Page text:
A Guide on How to Use Lean Project Management
For decades, lean (or LEAN) management techniques have been taught in business schools and used by industry, government, and nonprofit organizations across the globe. It's been credited with saving companies millions, significantly improving organizational productivity, and fostering innovative processes and products. What is lean management, and how can its tools and techniques help your organization become more successful.
What Is Lean Project Management?
Lean project management is a collection of tools designed to optimize production. These techniques are derived from an array of innovative manufacturing production techniques that were popularized in the Fifties. Lean is based on the business philosophy that businesses should primarily focus on enhancing customer value. Thus, all businesses should be organized to maximize value, whether that means implementing specific technologies or restructuring departments. LEAN tools and techniques are designed to identify and eliminate processes and structures that do not create customer value, thus creating a more streamlined (or lean) organization.
The 1996 book Lean Thinking, which helped popularize this philosophy, identified five primary lean principles:
- Specify a value in the eyes of the customer. Here, value means providing the customer the right product at the right time and price.
- Identify the value stream for each product. The value stream refers to the totality of actions needed to bring value to the customer.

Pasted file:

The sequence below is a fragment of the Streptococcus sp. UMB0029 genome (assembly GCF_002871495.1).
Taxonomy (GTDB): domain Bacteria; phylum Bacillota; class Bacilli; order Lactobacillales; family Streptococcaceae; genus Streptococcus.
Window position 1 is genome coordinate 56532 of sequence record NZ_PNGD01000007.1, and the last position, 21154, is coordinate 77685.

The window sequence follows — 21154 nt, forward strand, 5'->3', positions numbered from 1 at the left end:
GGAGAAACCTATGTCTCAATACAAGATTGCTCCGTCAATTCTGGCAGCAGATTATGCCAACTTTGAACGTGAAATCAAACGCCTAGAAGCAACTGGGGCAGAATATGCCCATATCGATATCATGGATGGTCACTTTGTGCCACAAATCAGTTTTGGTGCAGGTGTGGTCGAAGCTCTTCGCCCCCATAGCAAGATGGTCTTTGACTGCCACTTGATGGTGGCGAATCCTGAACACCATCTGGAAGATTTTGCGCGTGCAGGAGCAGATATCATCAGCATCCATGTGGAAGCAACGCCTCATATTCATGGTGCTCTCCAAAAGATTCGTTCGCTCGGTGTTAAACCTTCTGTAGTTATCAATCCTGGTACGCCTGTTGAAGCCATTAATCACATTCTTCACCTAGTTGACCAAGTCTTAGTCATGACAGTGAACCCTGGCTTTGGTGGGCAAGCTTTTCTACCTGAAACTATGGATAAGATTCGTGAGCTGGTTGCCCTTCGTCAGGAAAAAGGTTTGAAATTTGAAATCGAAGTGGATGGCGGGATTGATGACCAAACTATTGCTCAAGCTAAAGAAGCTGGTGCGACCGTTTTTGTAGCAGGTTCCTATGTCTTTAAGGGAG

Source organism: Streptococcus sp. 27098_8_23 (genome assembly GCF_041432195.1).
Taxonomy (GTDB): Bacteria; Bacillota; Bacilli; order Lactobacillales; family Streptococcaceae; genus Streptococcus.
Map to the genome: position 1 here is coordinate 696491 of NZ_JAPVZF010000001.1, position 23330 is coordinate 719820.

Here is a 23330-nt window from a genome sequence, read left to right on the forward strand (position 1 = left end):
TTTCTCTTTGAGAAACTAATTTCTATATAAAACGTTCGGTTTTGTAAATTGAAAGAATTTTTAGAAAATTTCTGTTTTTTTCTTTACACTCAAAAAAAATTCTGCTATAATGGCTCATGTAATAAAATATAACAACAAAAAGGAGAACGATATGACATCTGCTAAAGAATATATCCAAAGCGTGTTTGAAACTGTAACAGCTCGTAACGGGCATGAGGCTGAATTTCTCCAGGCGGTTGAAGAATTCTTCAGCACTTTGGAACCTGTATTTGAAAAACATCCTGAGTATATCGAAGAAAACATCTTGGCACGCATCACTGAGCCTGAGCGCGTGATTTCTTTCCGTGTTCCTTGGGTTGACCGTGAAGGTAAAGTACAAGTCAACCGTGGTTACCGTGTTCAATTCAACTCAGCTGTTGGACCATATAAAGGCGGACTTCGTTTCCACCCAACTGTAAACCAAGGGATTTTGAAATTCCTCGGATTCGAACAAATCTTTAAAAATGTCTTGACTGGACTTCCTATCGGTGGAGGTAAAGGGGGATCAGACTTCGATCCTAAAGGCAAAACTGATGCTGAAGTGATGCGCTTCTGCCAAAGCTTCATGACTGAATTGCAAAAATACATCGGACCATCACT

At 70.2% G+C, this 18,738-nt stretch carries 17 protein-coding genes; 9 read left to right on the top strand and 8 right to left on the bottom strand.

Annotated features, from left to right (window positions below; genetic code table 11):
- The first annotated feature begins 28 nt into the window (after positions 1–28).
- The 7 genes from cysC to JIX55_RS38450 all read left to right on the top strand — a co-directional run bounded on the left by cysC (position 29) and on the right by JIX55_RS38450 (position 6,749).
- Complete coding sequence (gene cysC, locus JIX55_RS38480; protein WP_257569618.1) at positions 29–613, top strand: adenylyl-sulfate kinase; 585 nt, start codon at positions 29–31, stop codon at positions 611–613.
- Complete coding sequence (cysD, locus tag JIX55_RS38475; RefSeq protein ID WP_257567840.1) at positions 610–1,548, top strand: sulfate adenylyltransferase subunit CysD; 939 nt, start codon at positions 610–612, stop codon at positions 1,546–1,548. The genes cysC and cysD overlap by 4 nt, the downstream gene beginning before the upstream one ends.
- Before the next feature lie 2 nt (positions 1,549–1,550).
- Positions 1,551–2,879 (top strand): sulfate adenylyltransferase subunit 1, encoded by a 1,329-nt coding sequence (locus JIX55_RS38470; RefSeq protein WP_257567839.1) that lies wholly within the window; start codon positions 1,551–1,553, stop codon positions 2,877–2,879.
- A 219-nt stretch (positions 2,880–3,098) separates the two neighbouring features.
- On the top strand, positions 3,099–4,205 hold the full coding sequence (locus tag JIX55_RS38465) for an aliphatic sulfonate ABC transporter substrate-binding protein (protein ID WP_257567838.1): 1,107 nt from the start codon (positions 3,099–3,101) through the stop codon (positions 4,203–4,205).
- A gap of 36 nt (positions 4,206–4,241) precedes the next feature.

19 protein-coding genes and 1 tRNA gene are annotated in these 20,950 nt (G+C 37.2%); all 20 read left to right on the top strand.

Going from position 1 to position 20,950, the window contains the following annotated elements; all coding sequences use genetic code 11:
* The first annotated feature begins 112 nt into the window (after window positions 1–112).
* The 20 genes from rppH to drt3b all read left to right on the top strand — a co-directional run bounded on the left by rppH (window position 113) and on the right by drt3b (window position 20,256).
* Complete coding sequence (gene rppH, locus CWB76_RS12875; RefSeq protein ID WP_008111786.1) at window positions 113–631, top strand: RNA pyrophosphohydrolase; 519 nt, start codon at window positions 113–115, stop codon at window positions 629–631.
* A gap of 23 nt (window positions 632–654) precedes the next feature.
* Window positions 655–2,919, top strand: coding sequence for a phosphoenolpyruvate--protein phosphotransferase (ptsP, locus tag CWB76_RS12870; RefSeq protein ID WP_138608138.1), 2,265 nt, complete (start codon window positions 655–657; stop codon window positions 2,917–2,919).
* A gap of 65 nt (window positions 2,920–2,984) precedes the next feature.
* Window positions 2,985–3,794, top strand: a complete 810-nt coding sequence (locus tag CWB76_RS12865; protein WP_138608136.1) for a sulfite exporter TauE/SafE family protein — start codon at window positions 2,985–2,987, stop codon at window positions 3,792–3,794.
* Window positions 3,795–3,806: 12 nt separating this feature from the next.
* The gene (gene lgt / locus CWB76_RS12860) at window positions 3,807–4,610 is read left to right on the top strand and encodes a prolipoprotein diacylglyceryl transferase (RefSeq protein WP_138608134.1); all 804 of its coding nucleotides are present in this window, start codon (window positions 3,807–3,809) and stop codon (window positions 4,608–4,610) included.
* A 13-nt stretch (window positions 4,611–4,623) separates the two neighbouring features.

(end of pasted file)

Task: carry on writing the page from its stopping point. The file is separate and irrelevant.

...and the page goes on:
- Make value flow by eliminating waste. At this stage, managers must maximize the value flowing to the customer by eliminating any extraneous or redundant processes.
- Let the customer pull the flow. Managers practicing lean should present the value when asked, not before.
- Continuously improve in the pursuit of perfection. No matter how much waste has been identified and eliminated, managers should constantly seek out more to eliminate.
How Lean Project Management Works
Lean concepts can be used to manage projects more effectively. In a lean-driven project, a manager will:
- Identify the value of the project to the customer. The value may include deliverables, customer needs and requirements, and the terms at which they will accept the deliverable. The value should come from the customer, based on the customer's honest feedback to the company.
- Map out the value stream. The project manager should outline the cross-departmental process to create the customer's identified value, even if they have no final say on how departments may engage with the project.
- Identify waste in the process of creating the value stream. As they develop a diagram of the value stream, they should create a list of waste in the production process. Some may stem from internal structural factors, such as siloed departments. Others may stem from resource deficits, such as the use of multiple computer systems that perform the same function.
- Eliminate identified waste and redundancies. The project manager will identify methods to eliminate redundancies, then draw a new map of the process
- Begin project-related activities. After eliminating the waste and refining the diagram, the project manager is ready to schedule and assign tasks based solely on value stream-related activities.
- Identify new waste and redundancies. As the project continues, the project manager must periodically reassess the scope of activities underway to identify additional waste that may have developed, stemming from new variables and dynamics, scope creep and other factors.
To use lean project management effectively, you'll need to map out your processes from stem to stern. Typically, project managers use Control Diagrams, which help them map out the flow of a specific process over time, and Pareto Charts, reverse-ordered bar charts that help them easily identify the most frequently occurring problems. Scatter Diagrams, which show the relationship between two variables, are also common, as are Histograms (frequency charts) and Run Charts (simple graphs depicting trend changes over time).
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